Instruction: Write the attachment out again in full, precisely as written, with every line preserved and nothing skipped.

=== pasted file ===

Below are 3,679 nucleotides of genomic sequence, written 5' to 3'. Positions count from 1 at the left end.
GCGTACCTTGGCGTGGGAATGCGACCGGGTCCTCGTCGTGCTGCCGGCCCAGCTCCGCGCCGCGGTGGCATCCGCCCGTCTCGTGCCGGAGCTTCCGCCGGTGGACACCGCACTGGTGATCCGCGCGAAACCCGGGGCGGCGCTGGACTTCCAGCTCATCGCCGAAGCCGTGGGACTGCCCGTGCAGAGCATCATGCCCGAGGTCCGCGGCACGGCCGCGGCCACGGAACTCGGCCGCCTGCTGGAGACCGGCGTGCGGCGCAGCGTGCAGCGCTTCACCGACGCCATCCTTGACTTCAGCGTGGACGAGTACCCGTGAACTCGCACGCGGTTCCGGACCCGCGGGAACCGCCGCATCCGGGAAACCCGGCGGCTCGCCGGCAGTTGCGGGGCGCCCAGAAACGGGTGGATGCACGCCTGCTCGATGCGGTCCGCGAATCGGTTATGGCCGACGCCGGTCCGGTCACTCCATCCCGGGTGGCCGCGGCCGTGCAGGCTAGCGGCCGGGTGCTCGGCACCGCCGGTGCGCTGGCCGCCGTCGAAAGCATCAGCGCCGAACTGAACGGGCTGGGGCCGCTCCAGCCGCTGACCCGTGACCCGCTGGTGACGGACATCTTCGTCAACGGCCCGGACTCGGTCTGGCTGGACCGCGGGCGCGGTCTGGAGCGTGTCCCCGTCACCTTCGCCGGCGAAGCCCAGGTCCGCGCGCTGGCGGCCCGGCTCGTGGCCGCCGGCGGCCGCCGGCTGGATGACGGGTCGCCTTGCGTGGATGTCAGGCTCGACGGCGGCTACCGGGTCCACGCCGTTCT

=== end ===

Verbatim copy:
Below are 3,679 nucleotides of genomic sequence, written 5' to 3'. Positions count from 1 at the left end.
GCGTACCTTGGCGTGGGAATGCGACCGGGTCCTCGTCGTGCTGCCGGCCCAGCTCCGCGCCGCGGTGGCATCCGCCCGTCTCGTGCCGGAGCTTCCGCCGGTGGACACCGCACTGGTGATCCGCGCGAAACCCGGGGCGGCGCTGGACTTCCAGCTCATCGCCGAAGCCGTGGGACTGCCCGTGCAGAGCATCATGCCCGAGGTCCGCGGCACGGCCGCGGCCACGGAACTCGGCCGCCTGCTGGAGACCGGCGTGCGGCGCAGCGTGCAGCGCTTCACCGACGCCATCCTTGACTTCAGCGTGGACGAGTACCCGTGAACTCGCACGCGGTTCCGGACCCGCGGGAACCGCCGCATCCGGGAAACCCGGCGGCTCGCCGGCAGTTGCGGGGCGCCCAGAAACGGGTGGATGCACGCCTGCTCGATGCGGTCCGCGAATCGGTTATGGCCGACGCCGGTCCGGTCACTCCATCCCGGGTGGCCGCGGCCGTGCAGGCTAGCGGCCGGGTGCTCGGCACCGCCGGTGCGCTGGCCGCCGTCGAAAGCATCAGCGCCGAACTGAACGGGCTGGGGCCGCTCCAGCCGCTGACCCGTGACCCGCTGGTGACGGACATCTTCGTCAACGGCCCGGACTCGGTCTGGCTGGACCGCGGGCGCGGTCTGGAGCGTGTCCCCGTCACCTTCGCCGGCGAAGCCCAGGTCCGCGCGCTGGCGGCCCGGCTCGTGGCCGCCGGCGGCCGCCGGCTGGATGACGGGTCGCCTTGCGTGGATGTCAGGCTCGACGGCGGCTACCGGGTCCACGCCGTTCT